cli();   //deactivate Interrupts
  ADCSRA |= _BV(ADSC); // Start  ADC conversion, this is where the 1.1V reference is read against vcc
  while (bit_is_set(ADCSRA,ADSC)); // wait until complete
  uint16_t result = ADC; //Needs to be 16 bit long ! This only reads the two registers in one command
  SREG = oldSREG;  // setting status register to "old" values
  sei(); // Activate Interrupts
  result = 1126400L / result; // Calculate Vcc (in mV); 1126400L = 1.1*1024*1000 // 1024 should be right
  return result; // Vcc in millivolts
}

Tom Carpenter

#24
Mar 11, 2014, 12:23 am Last Edit: Mar 11, 2014, 12:29 am by Tom Carpenter Reason: 1
no, you don't need the sei() instruction, that is the whole purpose of backing up the SREG (the register which the cli() and sei() instructions act upon).

Imagine interrupts were disabled before calling that function, it will come in, disable them again, and at the end if you call sei() it will enable the interrupts - but they shouldn't be because they were disabled before the function.
By restoring the SREG to what it was before the cli() instruction, you ensure that the state of the interrupt bit is the same as when the function was called.

The 'ADC' register is 16bit and is known to the compiler to be such and the way in which it should be accessed is known to the compiler. It will actually execute two consecutive 'lds' or 'in' instructions, placing the result of each into two consecutive working registers (equivalent to performing the bit shift (<<8) ). Essentially it converts it into the same ADCL then ADCH read instructions be ensures that they are never rearranged.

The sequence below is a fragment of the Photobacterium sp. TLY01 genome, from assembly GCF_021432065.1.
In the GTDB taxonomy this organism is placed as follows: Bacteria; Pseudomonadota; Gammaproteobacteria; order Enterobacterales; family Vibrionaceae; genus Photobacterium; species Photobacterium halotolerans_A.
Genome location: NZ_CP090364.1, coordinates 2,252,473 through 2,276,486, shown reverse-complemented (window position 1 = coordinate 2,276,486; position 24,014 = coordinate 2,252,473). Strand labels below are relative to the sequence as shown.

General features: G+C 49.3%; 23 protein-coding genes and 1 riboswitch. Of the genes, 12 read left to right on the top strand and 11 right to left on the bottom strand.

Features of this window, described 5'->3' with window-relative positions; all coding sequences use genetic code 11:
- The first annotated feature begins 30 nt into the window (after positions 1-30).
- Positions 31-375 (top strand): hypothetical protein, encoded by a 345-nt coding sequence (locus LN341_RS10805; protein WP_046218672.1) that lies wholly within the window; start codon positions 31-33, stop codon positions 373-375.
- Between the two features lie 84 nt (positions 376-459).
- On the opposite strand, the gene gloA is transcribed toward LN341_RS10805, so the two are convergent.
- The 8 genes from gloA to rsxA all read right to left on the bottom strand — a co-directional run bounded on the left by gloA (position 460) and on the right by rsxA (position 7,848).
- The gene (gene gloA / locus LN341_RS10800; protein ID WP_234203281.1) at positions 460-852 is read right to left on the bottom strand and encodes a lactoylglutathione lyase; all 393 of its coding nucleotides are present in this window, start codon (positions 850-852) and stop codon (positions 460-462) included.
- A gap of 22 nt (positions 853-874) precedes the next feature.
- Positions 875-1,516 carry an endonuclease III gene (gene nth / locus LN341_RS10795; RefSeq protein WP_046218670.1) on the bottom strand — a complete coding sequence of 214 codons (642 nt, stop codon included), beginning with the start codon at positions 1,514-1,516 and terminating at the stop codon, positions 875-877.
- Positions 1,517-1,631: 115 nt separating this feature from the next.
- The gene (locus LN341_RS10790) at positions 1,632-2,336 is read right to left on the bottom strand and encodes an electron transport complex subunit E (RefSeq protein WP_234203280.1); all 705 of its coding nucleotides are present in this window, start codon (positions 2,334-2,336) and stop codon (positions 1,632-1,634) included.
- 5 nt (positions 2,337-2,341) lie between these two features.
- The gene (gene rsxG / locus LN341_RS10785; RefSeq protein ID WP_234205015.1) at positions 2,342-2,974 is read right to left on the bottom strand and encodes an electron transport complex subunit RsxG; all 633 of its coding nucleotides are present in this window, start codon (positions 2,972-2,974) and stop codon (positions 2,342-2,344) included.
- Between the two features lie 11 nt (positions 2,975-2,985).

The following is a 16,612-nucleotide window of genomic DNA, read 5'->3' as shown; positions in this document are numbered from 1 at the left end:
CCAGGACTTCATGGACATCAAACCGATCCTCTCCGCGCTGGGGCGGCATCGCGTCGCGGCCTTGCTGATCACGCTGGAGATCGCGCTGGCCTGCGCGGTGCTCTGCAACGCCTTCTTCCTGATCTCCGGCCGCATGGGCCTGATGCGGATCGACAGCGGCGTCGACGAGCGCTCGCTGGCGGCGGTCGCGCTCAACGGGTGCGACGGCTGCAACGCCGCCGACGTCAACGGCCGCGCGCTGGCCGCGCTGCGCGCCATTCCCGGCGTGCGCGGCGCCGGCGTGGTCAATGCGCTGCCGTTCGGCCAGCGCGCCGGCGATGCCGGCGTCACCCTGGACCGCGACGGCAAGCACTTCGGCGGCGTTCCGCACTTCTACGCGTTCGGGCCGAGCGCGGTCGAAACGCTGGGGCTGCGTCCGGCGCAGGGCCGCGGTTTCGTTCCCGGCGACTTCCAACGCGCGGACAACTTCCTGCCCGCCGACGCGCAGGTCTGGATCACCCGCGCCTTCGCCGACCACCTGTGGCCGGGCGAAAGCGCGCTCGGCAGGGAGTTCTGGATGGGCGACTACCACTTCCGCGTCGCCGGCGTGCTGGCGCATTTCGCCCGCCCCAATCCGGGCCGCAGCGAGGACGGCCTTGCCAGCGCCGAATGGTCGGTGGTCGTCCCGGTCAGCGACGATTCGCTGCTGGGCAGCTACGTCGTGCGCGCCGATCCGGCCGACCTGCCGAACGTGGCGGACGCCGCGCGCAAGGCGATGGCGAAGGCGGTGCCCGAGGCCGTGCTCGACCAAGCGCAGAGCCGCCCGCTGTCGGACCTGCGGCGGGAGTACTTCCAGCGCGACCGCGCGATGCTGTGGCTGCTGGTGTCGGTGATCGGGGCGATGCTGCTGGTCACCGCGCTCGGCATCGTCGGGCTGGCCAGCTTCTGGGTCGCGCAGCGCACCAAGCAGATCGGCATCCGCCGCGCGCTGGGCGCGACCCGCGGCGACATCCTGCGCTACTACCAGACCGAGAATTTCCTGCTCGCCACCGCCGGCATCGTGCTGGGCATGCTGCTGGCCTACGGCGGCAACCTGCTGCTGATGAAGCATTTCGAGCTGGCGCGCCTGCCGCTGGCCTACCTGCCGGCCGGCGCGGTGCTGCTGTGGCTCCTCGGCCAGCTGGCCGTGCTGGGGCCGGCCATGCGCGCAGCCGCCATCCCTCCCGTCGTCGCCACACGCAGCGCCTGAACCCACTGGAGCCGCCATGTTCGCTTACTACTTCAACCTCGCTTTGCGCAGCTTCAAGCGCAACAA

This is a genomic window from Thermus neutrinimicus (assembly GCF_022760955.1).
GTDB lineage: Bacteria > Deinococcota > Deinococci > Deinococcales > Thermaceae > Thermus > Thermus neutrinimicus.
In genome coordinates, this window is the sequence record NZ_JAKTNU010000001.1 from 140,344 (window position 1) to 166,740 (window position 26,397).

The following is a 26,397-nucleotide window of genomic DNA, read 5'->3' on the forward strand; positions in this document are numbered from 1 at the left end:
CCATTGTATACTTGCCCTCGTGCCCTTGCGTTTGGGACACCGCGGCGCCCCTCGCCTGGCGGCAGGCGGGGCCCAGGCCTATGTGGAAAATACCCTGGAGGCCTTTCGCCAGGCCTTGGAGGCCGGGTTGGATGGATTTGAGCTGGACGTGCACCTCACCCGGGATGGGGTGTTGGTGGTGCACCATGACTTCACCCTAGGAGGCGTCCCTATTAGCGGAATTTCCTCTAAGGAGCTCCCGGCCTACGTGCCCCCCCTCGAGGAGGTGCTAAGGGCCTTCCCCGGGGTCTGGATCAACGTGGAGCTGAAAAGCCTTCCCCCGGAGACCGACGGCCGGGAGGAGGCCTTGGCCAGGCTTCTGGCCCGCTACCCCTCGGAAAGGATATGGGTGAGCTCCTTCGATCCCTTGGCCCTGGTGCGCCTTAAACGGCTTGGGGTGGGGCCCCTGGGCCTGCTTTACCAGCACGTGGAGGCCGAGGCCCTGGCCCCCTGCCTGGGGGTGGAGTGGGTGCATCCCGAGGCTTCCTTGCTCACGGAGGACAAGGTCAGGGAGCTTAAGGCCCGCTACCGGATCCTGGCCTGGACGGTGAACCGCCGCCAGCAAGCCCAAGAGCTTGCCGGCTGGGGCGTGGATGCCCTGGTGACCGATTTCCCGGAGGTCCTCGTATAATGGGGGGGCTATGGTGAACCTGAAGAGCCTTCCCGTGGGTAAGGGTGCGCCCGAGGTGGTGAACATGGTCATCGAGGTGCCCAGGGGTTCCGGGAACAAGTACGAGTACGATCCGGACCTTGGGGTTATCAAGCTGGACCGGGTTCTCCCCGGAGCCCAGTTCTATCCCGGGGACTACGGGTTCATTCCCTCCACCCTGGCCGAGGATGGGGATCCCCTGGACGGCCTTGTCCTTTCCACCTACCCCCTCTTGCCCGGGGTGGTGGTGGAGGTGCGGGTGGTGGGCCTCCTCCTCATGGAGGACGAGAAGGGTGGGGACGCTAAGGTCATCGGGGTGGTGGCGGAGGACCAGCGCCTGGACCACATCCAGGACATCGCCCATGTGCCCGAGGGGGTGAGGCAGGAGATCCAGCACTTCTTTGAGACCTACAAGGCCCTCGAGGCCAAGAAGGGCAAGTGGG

If you read the datasheet you will see that it is actually in certain circumstances legal to read just the ADCH register and not the ADCL one - for example if you want an 8bit conversion result, rather than doing what everyone seems to do which is:
analogRead()/4 ;
or
analogRead()>>2;
What you can instead do is set the ADLAR bit in the ADCSRB register before performing the conversion, and then you can read just the ADCH register and you have direct access to an 8bit conversion result.